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The Pacific Regional Seminar on Decolonisation called for a renewed focus on supporting Non-Self-Governing Territories to achieve the SDGs, taking into account the need for greater collaboration to address the Territories’ unique challenges. UN officials also stressed the Territories’ particular vulnerability to climate change.
The meeting convened from 9-11 May 2018, in St. George’s, Grenada, organised by the UN Special Committee on Decolonisation. Participants discussed ways to advance gains made in the Territories under the Special Committee’s purview, with many encouraging dialogue with their respective administering Powers, namely France, New Zealand, UK and US.
Currently, 17 Non-Self-Governing Territories (NSGTs) remain to be decolonised. They are: (Africa) Western Sahara; (Atlantic and Caribbean) Anguilla, Bermuda, British Virgin Islands (BVI), Cayman Islands, Falkland Islands, Montserrat, Saint Helena, Turks and Caicos Islands, and US Virgin Islands; (Europe) Gibraltar; and (Pacific) American Samoa, French Polynesia, Guam, New Caledonia, Pitcairn and Tokelau.
Committee Chair Walton Alfonso Webson recalled that following the adoption of the SDGs, the Committee had stressed the importance of fostering economic and social sustainable development of the Territories. He said that conclusions from the last seminar acknowledged that climate change had exposed many of the Territories to even greater environmental and economic vulnerability. He called for efforts to continue strengthening administrative capacity, good governance and economic sustainability.
In a message to the seminar, UN Secretary-General António Guterres said “decolonisation is still incomplete,” and cannot be advanced until Non-Self-Governing Territories can address a range of economic, social and environmental challenges. He emphasized that implementing the SDGs is important for Territories facing the challenges of climate change, access to health care, economic diversification, marine resource conservation and scarcity of drinking water.
During discussions, speakers highlighted: realisation of the SDGs in the Territories is related to the extent to which the UN system provides the political space for their engagement; that achieving the Goals will increase possibilities for further advancement of self-government; the need for a mechanism to enable SDG implementation; and that the Special Committee should undertake discussions on the future development agenda in parallel with its decolonization efforts.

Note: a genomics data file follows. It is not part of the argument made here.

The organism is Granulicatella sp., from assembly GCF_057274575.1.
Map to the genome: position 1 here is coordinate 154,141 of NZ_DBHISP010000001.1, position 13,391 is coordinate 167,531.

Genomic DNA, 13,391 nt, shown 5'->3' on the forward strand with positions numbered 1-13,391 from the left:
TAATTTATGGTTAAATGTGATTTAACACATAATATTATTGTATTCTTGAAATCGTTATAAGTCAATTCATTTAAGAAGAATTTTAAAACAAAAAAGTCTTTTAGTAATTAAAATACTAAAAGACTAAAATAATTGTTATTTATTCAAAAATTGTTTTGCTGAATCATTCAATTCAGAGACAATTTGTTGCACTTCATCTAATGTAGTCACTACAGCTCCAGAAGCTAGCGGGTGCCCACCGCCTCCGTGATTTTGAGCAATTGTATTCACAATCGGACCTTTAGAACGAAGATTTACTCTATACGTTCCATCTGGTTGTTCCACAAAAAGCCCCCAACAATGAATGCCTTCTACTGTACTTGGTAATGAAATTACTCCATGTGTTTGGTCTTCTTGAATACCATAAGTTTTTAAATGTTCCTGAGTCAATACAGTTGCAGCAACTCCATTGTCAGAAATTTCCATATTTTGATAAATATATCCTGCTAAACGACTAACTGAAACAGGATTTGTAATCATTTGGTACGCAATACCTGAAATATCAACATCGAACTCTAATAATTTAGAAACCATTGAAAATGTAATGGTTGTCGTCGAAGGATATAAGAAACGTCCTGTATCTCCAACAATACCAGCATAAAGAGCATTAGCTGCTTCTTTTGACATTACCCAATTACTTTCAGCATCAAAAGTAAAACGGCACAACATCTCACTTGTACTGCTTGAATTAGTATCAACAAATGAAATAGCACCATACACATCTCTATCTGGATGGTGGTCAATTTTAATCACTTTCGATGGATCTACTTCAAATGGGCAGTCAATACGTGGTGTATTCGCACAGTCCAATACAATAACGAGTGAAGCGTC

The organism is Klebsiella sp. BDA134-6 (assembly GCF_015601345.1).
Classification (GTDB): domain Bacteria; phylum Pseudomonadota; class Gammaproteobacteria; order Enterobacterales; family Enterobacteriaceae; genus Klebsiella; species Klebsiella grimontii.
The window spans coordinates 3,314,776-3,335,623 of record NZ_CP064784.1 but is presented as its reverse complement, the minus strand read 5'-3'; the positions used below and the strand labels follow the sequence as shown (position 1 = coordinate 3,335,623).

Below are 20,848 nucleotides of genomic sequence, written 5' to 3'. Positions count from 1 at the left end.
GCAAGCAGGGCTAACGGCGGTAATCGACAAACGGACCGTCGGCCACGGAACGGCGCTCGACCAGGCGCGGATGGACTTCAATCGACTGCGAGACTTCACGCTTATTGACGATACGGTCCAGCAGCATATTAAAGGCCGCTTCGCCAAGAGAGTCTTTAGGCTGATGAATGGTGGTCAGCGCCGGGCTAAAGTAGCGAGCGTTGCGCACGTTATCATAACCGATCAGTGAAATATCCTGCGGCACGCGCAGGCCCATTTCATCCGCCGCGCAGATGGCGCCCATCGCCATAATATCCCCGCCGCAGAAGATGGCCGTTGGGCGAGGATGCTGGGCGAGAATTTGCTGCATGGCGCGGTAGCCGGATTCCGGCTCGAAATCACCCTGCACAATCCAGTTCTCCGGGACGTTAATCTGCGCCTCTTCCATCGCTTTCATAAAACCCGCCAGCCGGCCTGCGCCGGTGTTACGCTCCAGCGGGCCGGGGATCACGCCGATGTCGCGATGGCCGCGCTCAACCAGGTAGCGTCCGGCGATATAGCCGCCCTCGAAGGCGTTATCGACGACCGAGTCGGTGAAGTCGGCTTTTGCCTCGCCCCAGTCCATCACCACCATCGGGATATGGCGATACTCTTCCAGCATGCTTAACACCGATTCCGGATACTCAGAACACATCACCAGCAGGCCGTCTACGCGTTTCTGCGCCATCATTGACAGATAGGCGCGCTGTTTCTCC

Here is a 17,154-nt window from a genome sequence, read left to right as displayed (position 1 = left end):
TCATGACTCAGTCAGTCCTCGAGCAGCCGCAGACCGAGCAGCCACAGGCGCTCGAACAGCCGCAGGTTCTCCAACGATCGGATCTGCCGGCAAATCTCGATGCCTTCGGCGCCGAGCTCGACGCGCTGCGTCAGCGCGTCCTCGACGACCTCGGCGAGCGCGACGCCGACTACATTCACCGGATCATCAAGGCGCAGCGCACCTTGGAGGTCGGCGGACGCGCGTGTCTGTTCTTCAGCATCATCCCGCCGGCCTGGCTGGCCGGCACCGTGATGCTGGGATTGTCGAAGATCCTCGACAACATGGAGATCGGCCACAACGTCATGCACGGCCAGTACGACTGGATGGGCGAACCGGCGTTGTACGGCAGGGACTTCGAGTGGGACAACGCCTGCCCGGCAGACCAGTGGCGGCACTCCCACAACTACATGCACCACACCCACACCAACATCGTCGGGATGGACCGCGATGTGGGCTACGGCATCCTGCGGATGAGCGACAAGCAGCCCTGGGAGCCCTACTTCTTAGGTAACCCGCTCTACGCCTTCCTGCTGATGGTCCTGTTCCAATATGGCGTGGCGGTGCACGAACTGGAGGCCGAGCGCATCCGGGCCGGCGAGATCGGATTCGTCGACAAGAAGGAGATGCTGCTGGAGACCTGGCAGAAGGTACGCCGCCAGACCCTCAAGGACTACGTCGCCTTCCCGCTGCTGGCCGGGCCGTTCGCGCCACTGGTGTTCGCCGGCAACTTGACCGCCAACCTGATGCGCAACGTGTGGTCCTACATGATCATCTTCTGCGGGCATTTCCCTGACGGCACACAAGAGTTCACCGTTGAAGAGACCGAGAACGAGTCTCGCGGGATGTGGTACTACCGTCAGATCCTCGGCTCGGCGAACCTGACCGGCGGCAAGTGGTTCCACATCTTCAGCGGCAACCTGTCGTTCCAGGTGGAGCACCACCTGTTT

A number of speakers emphasised that the Territories cannot realize the SDGs if their economic dependency continues. One speaker said that in Puerto Rico, following Hurricanes Irma and Maria, it had taken three weeks for the response to get under way. Countries with full sovereignty are able to receive aid and take decisions on economic development policies more quickly. Cuba said it had not been permitted to provide aid to Puerto Rico following the hurricanes. Others cited “deliberate foot-dragging” by administering Powers, inhibiting Territories from taking action to ensure an effective response to climate-related events.
Also to improve Territories’ ability to achieve the SDGs, speakers called for increased communication between the UN Special Committee and administering Powers. They discussed how the Committee can help ensure that Territories serve as owners and drivers of the SDGs, and pointed to the importance of capacity building.
An elected official from a local council in Western Sahara highlighted a project on agriculture that will create jobs and efforts to promote tourism. Morocco noted its investments in the Western Sahara in such areas as public infrastructure and services, and said the Territory’s level of human development has surpassed Morocco’s national average. A representative from French Polynesia noted the development of SDG indicators within the framework of the Pacific Island Forum (PIF).
On the UN’s role in helping Territories achieve the SDGs, representatives of UN agencies drew attention to: the Pan American Health Organisation/World Health Organization (PAHO/WHO) strategy for technical cooperation with the six UK Caribbean Territories, which will be in place until 2022; the UN Population Fund’s (UNFPA) technical support for a sexual and reproductive health policy for Anguilla, and its provision of emergency sexual and reproductive health kits to the Turks and Caicos Islands following Hurricane Irma; and UN Women’s efforts in BVI and Anguilla on gender-related issues.
The Regional Seminars have been held annually since 1990.
SOURCE: SDG KNOWLEDGE HUB/PACNEWS
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